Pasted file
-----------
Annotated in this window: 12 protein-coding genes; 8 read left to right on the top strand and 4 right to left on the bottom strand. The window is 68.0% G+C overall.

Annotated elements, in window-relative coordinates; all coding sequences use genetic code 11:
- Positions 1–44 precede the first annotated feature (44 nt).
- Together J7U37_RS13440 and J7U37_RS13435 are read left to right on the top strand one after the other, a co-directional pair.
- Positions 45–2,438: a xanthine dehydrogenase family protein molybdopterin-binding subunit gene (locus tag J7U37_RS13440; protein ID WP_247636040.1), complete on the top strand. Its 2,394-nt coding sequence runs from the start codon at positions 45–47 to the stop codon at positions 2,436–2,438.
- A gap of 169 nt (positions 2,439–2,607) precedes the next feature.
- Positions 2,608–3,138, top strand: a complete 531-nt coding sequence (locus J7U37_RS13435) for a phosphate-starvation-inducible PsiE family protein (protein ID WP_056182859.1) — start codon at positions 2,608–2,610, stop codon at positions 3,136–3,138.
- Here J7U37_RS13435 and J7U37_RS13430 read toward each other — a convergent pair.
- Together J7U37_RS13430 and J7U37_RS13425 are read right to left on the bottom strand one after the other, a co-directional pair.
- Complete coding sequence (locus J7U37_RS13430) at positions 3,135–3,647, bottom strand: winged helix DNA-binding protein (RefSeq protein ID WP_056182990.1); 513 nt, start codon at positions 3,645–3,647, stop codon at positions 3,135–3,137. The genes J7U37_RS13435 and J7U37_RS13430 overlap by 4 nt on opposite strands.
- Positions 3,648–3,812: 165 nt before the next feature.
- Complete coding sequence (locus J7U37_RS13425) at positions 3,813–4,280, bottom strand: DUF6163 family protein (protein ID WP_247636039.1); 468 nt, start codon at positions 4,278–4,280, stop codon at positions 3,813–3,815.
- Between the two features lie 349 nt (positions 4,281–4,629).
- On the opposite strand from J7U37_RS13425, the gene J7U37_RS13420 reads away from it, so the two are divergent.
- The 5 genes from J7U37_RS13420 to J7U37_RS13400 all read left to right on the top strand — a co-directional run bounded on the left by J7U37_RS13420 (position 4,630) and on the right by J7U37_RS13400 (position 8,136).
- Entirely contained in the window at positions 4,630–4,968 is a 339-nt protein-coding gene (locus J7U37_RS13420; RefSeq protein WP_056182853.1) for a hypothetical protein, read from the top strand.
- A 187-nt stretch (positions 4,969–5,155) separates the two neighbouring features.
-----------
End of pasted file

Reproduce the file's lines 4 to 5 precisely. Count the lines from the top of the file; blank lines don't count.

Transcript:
- Together J7U37_RS13440 and J7U37_RS13435 are read left to right on the top strand one after the other, a co-directional pair.
- Positions 45–2,438: a xanthine dehydrogenase family protein molybdopterin-binding subunit gene (locus tag J7U37_RS13440; protein ID WP_247636040.1), complete on the top strand. Its 2,394-nt coding sequence runs from the start codon at positions 45–47 to the stop codon at positions 2,436–2,438.